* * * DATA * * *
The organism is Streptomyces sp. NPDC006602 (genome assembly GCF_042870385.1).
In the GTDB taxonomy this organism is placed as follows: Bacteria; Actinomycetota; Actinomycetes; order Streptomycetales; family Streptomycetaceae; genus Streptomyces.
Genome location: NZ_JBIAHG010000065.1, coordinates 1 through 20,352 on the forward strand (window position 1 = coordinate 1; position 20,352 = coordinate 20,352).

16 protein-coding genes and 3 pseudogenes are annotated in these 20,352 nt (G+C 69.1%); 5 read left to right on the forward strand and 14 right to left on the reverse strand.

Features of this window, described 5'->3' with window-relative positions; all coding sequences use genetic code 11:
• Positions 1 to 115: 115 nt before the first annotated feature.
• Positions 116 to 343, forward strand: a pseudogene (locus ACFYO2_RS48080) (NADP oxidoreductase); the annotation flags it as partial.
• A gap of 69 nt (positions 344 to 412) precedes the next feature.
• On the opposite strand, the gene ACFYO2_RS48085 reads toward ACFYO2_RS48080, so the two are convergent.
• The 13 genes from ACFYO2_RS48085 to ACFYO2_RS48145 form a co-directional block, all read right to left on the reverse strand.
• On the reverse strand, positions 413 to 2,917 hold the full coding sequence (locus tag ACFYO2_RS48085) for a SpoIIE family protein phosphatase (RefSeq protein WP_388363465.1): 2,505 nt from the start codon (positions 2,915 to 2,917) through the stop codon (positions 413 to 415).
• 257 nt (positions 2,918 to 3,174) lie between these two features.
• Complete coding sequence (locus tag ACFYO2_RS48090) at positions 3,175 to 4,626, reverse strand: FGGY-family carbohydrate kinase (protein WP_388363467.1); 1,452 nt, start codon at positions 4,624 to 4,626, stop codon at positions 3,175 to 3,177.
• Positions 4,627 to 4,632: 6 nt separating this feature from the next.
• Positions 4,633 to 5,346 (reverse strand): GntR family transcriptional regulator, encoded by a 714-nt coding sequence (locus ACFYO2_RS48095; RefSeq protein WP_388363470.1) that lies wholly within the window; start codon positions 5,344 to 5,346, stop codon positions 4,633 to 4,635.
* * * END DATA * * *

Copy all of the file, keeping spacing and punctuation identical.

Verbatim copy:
The organism is Streptomyces sp. NPDC006602 (genome assembly GCF_042870385.1).
In the GTDB taxonomy this organism is placed as follows: Bacteria; Actinomycetota; Actinomycetes; order Streptomycetales; family Streptomycetaceae; genus Streptomyces.
Genome location: NZ_JBIAHG010000065.1, coordinates 1 through 20,352 on the forward strand (window position 1 = coordinate 1; position 20,352 = coordinate 20,352).

16 protein-coding genes and 3 pseudogenes are annotated in these 20,352 nt (G+C 69.1%); 5 read left to right on the forward strand and 14 right to left on the reverse strand.

Features of this window, described 5'->3' with window-relative positions; all coding sequences use genetic code 11:
• Positions 1 to 115: 115 nt before the first annotated feature.
• Positions 116 to 343, forward strand: a pseudogene (locus ACFYO2_RS48080) (NADP oxidoreductase); the annotation flags it as partial.
• A gap of 69 nt (positions 344 to 412) precedes the next feature.
• On the opposite strand, the gene ACFYO2_RS48085 reads toward ACFYO2_RS48080, so the two are convergent.
• The 13 genes from ACFYO2_RS48085 to ACFYO2_RS48145 form a co-directional block, all read right to left on the reverse strand.
• On the reverse strand, positions 413 to 2,917 hold the full coding sequence (locus tag ACFYO2_RS48085) for a SpoIIE family protein phosphatase (RefSeq protein WP_388363465.1): 2,505 nt from the start codon (positions 2,915 to 2,917) through the stop codon (positions 413 to 415).
• 257 nt (positions 2,918 to 3,174) lie between these two features.
• Complete coding sequence (locus tag ACFYO2_RS48090) at positions 3,175 to 4,626, reverse strand: FGGY-family carbohydrate kinase (protein WP_388363467.1); 1,452 nt, start codon at positions 4,624 to 4,626, stop codon at positions 3,175 to 3,177.
• Positions 4,627 to 4,632: 6 nt separating this feature from the next.
• Positions 4,633 to 5,346 (reverse strand): GntR family transcriptional regulator, encoded by a 714-nt coding sequence (locus ACFYO2_RS48095; RefSeq protein WP_388363470.1) that lies wholly within the window; start codon positions 5,344 to 5,346, stop codon positions 4,633 to 4,635.